The Magic

New Wave Mambo in Mumbai

Bollywood meets the alternative 80s… New wave makeup by way of Holi Celebrations and evenings at the temple courtesy of my neighborhood; Parc X. Image was edited to improve skin texture.

Culture Club Masala

I live in a part of town where Hindustani women walk around in brightly coloured sari’s. On a casual stroll, I’ll cross paths with Sikhs in wonderfully bright turbans, wearing jogging pants and T-shirts. At the local Ghana Market, an African specialty food store, I might cross a batik print. Compared to the rest of the city, attired in Post-Normcore drab garb, Parc Extension (or Parc X, to the locals) is living life in technicolor. Yes, it’s one of these “melting pots” that you now only see in a 1980s New York movie. I personally love all the culture meld that I’m surrounded by, and I always find myself inspired by the bold colour combinations. It comes as no surprise that I’m a big fan of the art direction and makeup of Bollywood movies, especially vintage ones. It was only kismet that my brain combined these two visual obsession! Somehow it’s easier to imagine what would have happened if Bollywood met the alternative 80s. You can find my little reel on my Instagram.

GAIR KANOONI is one of the classics of 80s Bollywood, featuring SRI DEVI. In this 80s dance video style scene, you have Big Ben, fields of sequins, big hair, gold lamé cowboy boots, argyle printed outfits, puffy seaters and pink ruffles: basically all of the 80s trends.

Makeup Magpies Mambo

If you want to know more about New Romantics/New Wave/ Blitz Kids, I would suggest to look up MY PREVIOUS POST. This 80s aesthetic was born out of clubbing nights in England. Partly thanks to the Blitz Kids (named after the club they were frequenting). Some might call them creatures of the night (and day), but they were just very bored twenty-somethings looking to emulate their heroes (fellow English rockers Bowie and Bolan). They took it one step–wait– more like a mile further. Going beyond merely revisiting vintage looks, which was the trend of the late seventies, they were the first to do mashups of makeup styles. Quoting German expressionist cinema (think: Nosferatu eyes and hollow cheeks), with Hollywood glamour (pencil thin eyebrows and cupid’s bow mouths à la Clara Bow). Thrown in for extra measure you had Pierrots, geishas, Chinese opera, nuns, a touch of punk here … and of course pure Bowie-outlandishness. They painted quite the tableau, I have to say! I’m a big fan of painterly effects and costumes. Within New Wave itself is the desire to make daring combinations like “Bollywood meets the alternative 80s”… And following in the tradition of the magpie makeup mashup here is a version of 80s glamour extravaganza !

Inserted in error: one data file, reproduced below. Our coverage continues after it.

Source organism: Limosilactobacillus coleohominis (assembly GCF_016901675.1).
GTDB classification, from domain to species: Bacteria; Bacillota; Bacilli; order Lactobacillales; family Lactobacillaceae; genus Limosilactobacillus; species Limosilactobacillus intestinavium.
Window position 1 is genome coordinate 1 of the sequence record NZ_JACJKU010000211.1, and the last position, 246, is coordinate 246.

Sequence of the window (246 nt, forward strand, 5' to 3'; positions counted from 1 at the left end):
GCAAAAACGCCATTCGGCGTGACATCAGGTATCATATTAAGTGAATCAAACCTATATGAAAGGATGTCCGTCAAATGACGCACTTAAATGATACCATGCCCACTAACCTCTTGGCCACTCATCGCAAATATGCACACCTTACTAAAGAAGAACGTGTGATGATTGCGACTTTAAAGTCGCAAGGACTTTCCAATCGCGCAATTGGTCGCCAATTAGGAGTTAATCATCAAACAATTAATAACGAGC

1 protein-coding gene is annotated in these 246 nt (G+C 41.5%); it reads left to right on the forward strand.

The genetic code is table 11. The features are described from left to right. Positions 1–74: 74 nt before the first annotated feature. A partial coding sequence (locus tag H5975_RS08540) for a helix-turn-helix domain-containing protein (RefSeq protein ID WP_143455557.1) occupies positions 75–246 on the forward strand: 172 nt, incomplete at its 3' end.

The biggest Bollywood stars of the 80s: top left: SRI DEVI – Top right: REKHA. Bottom row: STEVE STRANGE lead singer of Visage


To get all my colours to pop I used NYX Jumbo pencil in ‘Milk‘ as an eyeshadow base: it’s cheap an cheerful! I started by applying the matte shades. First is the bright yellow with a hint of green by Ace Beauté ‘Mango’ (it’s from their green palette ‘Tropical Vibes‘) this went right under the brow. In the crease I used a bright lime shade ‘Body Snatched’ by Lethal Cosmetics. All over the lid I used the baby pink coral ‘BMP’ Gel Liner by Lethal Cosmetics as an eyeshadow. To create shading on the inner and outer lids, I like to use a darkened burgundy/brown plum shade instead of black: in this case it was ‘Rouge Noir’ by Chanel. Taking care to keep the center colour intact. To add dimension to the crease, I used a blue grey shade, this also created a bluer tone in the green.

Lower lash line: I used Colour Pop’s ‘Sandbar’, a dense fuchsia shade. Here, again, I used the Chanel ‘Rouge Noir’ to darken the outer edges on the lower lash-line to create the liner shape. I then used the Coastal Scents ‘Dark Mango’ as a transition shade between the blush and eyes. I finished the look by using a black cake liner to line all around, and a black eye shadow to soften the edges. All the shimmer/blitz/duo chrome shades are by Pat McGrath Labs from various palettes. But due to the very soft cloudy sky, the shimmer had no light to catch!

I custom mixed a caramel/camel colour that I like to use for different purposes, it’s a great transition colour. Here, I used this custom shade all over on the cheeks. I then applied the Make Up For Ever Orange Flash Colour on the apple of the cheek. I blended out the edges by using the pastel tangerine blush by Nars.

Under the shimmer I used a custom blended coral shade similar to the ‘Dark Mango’ eyeshadow in the colour chart above, and the lips were lined with MAC ‘Chestnut’ lip pencil. I used a mix of different shimmer lipsticks to create the different tones, namely two shimmer liquid lipsticks from the MELT Beetlejuice collection. But you don’t have to! Just use any bronze, pink, purples or… you can also use any shimmer/metallic shadows in your collection, and press them onto your lipstick. This is a fun thing I like to do: experimenting and seeing how the different colours blend together.